Some interim innovations enabling future deployments of verify infrastructure

These are not ideas for Gov.UK Verify, but other conversations on the side where reuse of that model may be being considered – that service is referenced here as “Verify”.

The Principal consideration

The identity assurance principles, as overseen by PCAG, should apply to all deployments of a Verify hub model. Indeed, the Verify Hub codebase should probably include a configuration check that variable “follows_pcag_principles” is set to “yes” in order to start. lessons, unlearned

HSCIC has a form you can fill in to opt yourself out of the various HSCIC datasets – it’s 12 pages long.  The equivalent form, ready to be handed to your GP, is 1 side of A4 and contains 2 tick boxes (plus space for your name, address, etc).

The HSCIC 12 page form has the same tick boxes, but the other 11 and half pages is all to verify identity, so that a remote institution that very rarely deals with patients knows that the right person filled in the form. A process, done at the wrong level, can generate that much extra paperwork. It doesn’t need to happen in a trusted system.

We assume the NHS is a trusted system.

  1. Service reauthentication (A)

Normally there is a single step where you should log in and after that identity is assured, which in the case of legal identity, is entirely fine.  But not every service can be like facebook, institute a real name policy, and force citizens to produce papers on request.

For many services, there are points where a  high level of contemporary confirmation is required (just as some websites make you re-enter a password in order to change certain settings, or see certain information).

  1. Service within a service

Like reauthentication, but where the process is less about reauthorisation, but landing on another, institutionally separate, service. That second service is only available to those who have logged in to the first (so there is a knowledge of valid accounts), but the interim step is the only point who knows where the individual went, and where they came from. The second service may have no attributes by which to work out their identity, but on arrival, it simply knows that the session belongs to someone with valid credentials.

There would be many small such services each protecting legally separate sensitive services (e.g. SH24), and ensuring there would need to be failures of at least three silos in order to compromise an individual’s identity. (C)

  1. Define identity (e.g. NHS)

For example, the NHS has spent 20 years moving the NHS number to be the NHS equivalent of a passport number. But the criteria for getting a NHS number and a passport are different. Define who your customer group is.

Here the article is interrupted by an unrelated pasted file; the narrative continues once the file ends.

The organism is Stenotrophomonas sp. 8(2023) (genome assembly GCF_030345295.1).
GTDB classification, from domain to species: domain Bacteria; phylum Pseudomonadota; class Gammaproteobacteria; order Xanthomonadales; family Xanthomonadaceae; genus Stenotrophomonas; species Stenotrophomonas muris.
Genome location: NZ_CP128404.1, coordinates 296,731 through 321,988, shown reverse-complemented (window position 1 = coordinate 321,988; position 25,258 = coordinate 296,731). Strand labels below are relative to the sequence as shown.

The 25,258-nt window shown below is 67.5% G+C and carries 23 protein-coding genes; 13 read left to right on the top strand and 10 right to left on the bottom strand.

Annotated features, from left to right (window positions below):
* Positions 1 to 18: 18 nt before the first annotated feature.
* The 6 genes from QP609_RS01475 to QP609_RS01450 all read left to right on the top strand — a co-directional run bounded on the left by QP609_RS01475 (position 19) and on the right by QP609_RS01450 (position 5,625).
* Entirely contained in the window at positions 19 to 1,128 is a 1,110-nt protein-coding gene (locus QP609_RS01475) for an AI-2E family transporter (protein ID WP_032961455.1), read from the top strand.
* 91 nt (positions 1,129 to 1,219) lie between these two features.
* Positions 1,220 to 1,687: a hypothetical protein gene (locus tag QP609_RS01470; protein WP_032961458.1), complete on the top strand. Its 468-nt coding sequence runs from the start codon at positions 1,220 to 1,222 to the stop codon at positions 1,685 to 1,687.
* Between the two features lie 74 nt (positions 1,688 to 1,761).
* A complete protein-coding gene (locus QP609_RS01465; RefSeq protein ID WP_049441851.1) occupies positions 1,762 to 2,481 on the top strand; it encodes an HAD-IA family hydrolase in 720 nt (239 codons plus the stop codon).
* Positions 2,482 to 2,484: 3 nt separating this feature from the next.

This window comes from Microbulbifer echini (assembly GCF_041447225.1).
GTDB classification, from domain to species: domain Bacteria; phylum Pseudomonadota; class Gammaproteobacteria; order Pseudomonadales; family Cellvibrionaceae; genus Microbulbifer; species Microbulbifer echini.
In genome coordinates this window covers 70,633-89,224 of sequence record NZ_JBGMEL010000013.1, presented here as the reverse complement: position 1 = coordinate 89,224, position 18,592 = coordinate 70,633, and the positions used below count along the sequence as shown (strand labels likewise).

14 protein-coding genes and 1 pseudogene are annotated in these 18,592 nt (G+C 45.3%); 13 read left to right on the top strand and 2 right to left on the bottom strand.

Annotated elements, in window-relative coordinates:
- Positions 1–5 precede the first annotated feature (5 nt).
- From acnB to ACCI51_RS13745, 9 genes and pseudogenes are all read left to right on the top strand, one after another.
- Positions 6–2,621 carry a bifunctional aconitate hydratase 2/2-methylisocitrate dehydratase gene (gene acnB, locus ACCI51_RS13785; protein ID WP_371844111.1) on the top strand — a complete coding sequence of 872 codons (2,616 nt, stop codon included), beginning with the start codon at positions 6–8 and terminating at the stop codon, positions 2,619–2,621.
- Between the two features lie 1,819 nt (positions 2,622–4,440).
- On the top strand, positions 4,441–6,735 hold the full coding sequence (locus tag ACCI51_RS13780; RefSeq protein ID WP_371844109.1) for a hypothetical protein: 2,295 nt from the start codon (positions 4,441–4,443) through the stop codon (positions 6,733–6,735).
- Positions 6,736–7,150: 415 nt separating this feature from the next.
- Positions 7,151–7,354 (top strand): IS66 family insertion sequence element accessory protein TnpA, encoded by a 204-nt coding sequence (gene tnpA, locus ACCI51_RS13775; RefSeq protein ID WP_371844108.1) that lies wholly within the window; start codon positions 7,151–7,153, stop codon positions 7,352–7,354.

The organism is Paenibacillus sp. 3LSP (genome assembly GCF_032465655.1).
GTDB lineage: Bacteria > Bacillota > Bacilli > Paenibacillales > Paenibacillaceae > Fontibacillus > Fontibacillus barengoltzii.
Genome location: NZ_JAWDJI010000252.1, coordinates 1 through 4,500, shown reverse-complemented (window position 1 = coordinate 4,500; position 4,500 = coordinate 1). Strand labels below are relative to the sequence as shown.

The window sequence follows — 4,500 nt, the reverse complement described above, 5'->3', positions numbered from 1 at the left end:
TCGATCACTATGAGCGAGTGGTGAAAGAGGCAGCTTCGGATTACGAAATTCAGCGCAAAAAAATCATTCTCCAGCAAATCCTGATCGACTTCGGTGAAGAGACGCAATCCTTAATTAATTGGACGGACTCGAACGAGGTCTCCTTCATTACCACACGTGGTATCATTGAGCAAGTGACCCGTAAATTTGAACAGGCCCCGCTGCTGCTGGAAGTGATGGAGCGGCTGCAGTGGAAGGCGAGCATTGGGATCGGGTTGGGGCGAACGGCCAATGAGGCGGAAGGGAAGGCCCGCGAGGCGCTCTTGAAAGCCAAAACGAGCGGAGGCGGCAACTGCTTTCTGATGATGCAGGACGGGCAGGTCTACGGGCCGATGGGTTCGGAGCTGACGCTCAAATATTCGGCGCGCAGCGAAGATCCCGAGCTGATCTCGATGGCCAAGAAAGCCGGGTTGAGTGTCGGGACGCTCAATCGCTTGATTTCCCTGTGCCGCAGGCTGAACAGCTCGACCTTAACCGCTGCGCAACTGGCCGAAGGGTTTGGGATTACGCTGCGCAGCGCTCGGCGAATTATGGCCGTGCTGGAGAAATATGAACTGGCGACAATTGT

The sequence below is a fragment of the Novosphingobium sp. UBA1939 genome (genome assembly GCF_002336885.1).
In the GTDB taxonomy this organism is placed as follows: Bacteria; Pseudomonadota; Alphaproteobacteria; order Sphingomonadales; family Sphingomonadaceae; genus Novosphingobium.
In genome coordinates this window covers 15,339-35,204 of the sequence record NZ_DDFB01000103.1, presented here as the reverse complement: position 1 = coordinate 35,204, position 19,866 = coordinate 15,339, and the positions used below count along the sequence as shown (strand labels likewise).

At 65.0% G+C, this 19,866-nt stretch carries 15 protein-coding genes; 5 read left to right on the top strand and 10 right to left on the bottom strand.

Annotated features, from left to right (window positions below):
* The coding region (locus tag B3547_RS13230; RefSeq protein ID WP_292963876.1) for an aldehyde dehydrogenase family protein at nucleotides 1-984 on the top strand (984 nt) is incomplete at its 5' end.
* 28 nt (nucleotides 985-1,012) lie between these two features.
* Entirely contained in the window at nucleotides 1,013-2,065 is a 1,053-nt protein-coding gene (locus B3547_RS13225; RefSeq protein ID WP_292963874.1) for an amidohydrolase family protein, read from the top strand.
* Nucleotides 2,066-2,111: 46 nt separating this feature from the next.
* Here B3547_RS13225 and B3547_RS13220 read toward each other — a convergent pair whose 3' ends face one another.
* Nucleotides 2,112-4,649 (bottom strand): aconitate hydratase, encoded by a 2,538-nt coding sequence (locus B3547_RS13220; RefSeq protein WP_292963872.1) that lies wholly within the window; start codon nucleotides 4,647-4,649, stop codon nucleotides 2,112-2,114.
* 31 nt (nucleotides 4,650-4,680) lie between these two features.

If there are different definitions of identity and assurance models, a service within a service, using multiple implementations of the verify infrastructure, can provide a bridge between different definitions where that is appropriate to bridge between identity models.  (B)

Without this capability, this means either accepting the clinical definition of identity, or reworking every patient interaction in the NHS. Such a decision may be unwise.

  1. Getting there from here

Existing identity providers need an on ramp that isn’t a full deployment of a IDP infrastructure on day 1. Given the existence of a trusted, shared, identifier within different institutions (e.g. NHS Number), that doesn’t matter as there is pre-shared knowledge.

Providers wishing to implement a light version of the infrastructure hand off using a custom API. The code they’d need being:

When a browser has logged with the relevant hidden field set:

$hash=sha3(rand() . $timestamp . $nhsno . $providerID);
If (not error) {
Redirect browser to$hash

And when the browser shows up at NHS Digital, if the hash is current and valid, then the the NHS number is a confirmed attribute from the private request made earlier, and attribute exchange can continue from there as normal for a verify framework.

Over time, this lite client can be replaced as full pseudonymous attribute exchange becomes available.



posted: 01 Dec 2016

First thoughts on a new macbook pro with touchbar.

My 6 year old macbookpro died a death with (minimal) notice this morning. I had a backup, but it was a clear hardware failure that was going to take time to repair.

So, instituting “oh fuck procedure 2″, I took a trip to the Apple Store and asked what they had in stock. 10 minutes later, I walked out with a 13” MBP with touchbar, a usb-A adapter, a USB-C iphone cable.

It took about 5 hours from walking into the apple store with my credit card, to sitting at home with a working laptop having restored from a time machine backup (which took about 3 and a half hours) happy that everything that had been backed up had been restored

These are my first thoughts on the new hardware.
1) Having 4 USB ports is ridiculously useful.

Right now, I have all 4 in use, all doing things.

They are ridiculously helpful being able to use both sides of the laptop interchangably.
2) The retina screen is adorable.

3) They Keyboard is taking a little bit of getting used to, but is pretty good

4) I can see that the touchbar will be really amazing when people finish figuring out how to use it for stuff. When it’s doing things, it’s so very helpful.

5) a USB-C only world is actually better for what it is, even if the transition is a bit of a pain.

Given the emergency nature of the change, it was not planned for. I’d thought about whether I wanted a new macbook, but had deferred a decision until the new year and customised availability was better. 

Something else happened instead. 
{This was written on Wednesday, and then work got in the way before posting. It turns out my laptop and monitor were both destroyed by a power spike which got past a failed surge protector.}

posted: 30 Nov 2016